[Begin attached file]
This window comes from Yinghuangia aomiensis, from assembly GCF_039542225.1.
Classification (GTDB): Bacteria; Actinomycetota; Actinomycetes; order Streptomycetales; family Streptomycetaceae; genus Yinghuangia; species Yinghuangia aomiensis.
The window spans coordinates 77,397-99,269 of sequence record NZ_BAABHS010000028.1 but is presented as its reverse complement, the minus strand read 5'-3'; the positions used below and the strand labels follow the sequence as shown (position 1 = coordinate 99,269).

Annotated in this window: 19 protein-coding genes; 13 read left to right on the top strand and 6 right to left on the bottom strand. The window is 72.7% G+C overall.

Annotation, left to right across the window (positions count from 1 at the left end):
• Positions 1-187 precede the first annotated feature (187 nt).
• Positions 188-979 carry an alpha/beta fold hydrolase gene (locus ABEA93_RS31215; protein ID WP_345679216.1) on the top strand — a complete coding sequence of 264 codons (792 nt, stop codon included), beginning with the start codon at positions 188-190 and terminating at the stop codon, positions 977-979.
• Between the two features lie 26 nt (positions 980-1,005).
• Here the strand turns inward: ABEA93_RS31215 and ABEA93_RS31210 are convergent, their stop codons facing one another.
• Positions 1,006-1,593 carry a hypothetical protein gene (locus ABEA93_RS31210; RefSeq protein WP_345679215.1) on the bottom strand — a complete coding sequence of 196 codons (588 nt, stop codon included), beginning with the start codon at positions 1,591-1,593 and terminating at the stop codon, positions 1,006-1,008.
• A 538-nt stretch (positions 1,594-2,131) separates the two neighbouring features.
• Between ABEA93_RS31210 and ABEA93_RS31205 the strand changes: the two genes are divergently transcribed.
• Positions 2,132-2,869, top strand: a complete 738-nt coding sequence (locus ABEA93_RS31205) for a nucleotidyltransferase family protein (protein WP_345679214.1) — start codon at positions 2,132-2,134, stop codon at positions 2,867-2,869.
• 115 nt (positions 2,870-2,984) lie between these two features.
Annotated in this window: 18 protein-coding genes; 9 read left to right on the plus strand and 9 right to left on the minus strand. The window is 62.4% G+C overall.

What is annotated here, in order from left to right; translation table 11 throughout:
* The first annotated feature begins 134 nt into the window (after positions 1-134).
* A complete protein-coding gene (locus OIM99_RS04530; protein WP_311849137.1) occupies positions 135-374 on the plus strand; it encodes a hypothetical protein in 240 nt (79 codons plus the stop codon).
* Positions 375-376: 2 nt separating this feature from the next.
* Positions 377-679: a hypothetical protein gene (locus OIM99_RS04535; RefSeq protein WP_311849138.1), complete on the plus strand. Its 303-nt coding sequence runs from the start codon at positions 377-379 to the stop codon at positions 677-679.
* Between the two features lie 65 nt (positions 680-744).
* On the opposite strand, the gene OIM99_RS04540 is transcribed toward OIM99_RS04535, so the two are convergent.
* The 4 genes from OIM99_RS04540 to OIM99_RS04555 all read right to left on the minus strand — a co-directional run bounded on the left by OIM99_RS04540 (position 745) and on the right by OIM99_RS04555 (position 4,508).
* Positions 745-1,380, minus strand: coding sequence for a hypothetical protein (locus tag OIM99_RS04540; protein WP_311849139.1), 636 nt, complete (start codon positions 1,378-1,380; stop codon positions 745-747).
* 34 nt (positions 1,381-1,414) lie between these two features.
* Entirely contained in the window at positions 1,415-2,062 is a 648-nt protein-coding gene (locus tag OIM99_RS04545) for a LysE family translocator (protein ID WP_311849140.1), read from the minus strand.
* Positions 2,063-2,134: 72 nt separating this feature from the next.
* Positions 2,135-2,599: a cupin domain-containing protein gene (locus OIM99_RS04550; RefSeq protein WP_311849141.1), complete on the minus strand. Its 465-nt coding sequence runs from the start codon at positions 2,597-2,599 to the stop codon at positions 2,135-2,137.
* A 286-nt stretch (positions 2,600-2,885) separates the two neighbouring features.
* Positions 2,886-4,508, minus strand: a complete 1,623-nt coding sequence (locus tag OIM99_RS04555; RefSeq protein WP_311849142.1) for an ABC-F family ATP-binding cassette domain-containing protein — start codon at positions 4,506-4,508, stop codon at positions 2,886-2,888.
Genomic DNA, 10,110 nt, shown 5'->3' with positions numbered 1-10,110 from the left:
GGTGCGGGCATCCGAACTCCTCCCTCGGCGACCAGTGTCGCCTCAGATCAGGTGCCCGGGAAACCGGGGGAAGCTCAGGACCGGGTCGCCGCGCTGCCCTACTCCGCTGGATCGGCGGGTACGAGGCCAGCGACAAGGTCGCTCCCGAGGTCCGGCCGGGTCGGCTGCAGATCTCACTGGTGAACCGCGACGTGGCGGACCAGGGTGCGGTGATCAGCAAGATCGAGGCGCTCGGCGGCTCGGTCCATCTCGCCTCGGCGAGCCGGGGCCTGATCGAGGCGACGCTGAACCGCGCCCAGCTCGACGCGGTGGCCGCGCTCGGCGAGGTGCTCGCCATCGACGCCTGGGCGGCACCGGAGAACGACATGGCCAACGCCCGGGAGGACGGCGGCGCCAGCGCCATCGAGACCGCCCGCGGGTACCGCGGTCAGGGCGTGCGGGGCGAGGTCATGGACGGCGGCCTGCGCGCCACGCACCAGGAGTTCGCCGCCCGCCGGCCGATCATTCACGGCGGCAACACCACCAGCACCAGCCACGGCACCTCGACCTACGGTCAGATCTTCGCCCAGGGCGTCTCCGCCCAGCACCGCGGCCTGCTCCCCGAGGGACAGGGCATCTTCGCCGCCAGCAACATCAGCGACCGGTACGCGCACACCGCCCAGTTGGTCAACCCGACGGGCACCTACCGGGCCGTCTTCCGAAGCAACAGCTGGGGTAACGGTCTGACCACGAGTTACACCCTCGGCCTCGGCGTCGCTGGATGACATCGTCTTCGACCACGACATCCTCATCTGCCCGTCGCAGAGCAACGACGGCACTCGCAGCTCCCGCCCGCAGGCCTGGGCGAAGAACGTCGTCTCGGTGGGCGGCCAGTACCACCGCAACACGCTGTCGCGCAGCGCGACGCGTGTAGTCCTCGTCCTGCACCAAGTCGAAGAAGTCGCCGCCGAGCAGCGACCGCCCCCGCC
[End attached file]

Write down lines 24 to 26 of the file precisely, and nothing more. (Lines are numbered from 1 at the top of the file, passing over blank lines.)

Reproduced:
* Positions 745-1,380, minus strand: coding sequence for a hypothetical protein (locus tag OIM99_RS04540; protein WP_311849139.1), 636 nt, complete (start codon positions 1,378-1,380; stop codon positions 745-747).
* 34 nt (positions 1,381-1,414) lie between these two features.
* Entirely contained in the window at positions 1,415-2,062 is a 648-nt protein-coding gene (locus tag OIM99_RS04545) for a LysE family translocator (protein ID WP_311849140.1), read from the minus strand.